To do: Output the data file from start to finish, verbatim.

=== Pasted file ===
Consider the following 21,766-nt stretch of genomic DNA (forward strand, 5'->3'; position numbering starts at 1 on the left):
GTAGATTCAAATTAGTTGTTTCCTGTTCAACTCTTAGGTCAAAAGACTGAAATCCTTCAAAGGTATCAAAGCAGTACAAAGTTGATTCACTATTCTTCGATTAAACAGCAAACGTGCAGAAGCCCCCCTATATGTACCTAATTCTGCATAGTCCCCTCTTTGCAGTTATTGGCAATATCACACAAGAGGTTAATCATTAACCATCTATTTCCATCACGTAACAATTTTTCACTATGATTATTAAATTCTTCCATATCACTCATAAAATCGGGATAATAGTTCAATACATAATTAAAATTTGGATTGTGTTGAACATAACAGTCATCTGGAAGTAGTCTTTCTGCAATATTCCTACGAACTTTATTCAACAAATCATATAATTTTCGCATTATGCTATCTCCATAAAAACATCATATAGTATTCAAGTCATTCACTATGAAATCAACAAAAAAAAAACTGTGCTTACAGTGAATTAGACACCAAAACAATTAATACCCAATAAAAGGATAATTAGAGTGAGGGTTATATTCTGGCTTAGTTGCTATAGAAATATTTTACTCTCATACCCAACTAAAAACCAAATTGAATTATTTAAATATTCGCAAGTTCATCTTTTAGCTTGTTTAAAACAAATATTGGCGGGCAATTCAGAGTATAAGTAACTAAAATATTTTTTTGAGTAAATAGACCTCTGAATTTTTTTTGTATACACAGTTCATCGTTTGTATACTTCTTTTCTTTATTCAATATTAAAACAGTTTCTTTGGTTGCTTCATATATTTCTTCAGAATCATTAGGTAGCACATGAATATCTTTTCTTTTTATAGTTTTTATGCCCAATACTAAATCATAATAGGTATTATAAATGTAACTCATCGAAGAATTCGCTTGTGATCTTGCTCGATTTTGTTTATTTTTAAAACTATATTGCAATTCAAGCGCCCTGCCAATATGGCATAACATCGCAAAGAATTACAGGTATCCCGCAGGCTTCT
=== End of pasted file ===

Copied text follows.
Consider the following 21,766-nt stretch of genomic DNA (forward strand, 5'->3'; position numbering starts at 1 on the left):
GTAGATTCAAATTAGTTGTTTCCTGTTCAACTCTTAGGTCAAAAGACTGAAATCCTTCAAAGGTATCAAAGCAGTACAAAGTTGATTCACTATTCTTCGATTAAACAGCAAACGTGCAGAAGCCCCCCTATATGTACCTAATTCTGCATAGTCCCCTCTTTGCAGTTATTGGCAATATCACACAAGAGGTTAATCATTAACCATCTATTTCCATCACGTAACAATTTTTCACTATGATTATTAAATTCTTCCATATCACTCATAAAATCGGGATAATAGTTCAATACATAATTAAAATTTGGATTGTGTTGAACATAACAGTCATCTGGAAGTAGTCTTTCTGCAATATTCCTACGAACTTTATTCAACAAATCATATAATTTTCGCATTATGCTATCTCCATAAAAACATCATATAGTATTCAAGTCATTCACTATGAAATCAACAAAAAAAAAACTGTGCTTACAGTGAATTAGACACCAAAACAATTAATACCCAATAAAAGGATAATTAGAGTGAGGGTTATATTCTGGCTTAGTTGCTATAGAAATATTTTACTCTCATACCCAACTAAAAACCAAATTGAATTATTTAAATATTCGCAAGTTCATCTTTTAGCTTGTTTAAAACAAATATTGGCGGGCAATTCAGAGTATAAGTAACTAAAATATTTTTTTGAGTAAATAGACCTCTGAATTTTTTTTGTATACACAGTTCATCGTTTGTATACTTCTTTTCTTTATTCAATATTAAAACAGTTTCTTTGGTTGCTTCATATATTTCTTCAGAATCATTAGGTAGCACATGAATATCTTTTCTTTTTATAGTTTTTATGCCCAATACTAAATCATAATAGGTATTATAAATGTAACTCATCGAAGAATTCGCTTGTGATCTTGCTCGATTTTGTTTATTTTTAAAACTATATTGCAATTCAAGCGCCCTGCCAATATGGCATAACATCGCAAAGAATTACAGGTATCCCGCAGGCTTCT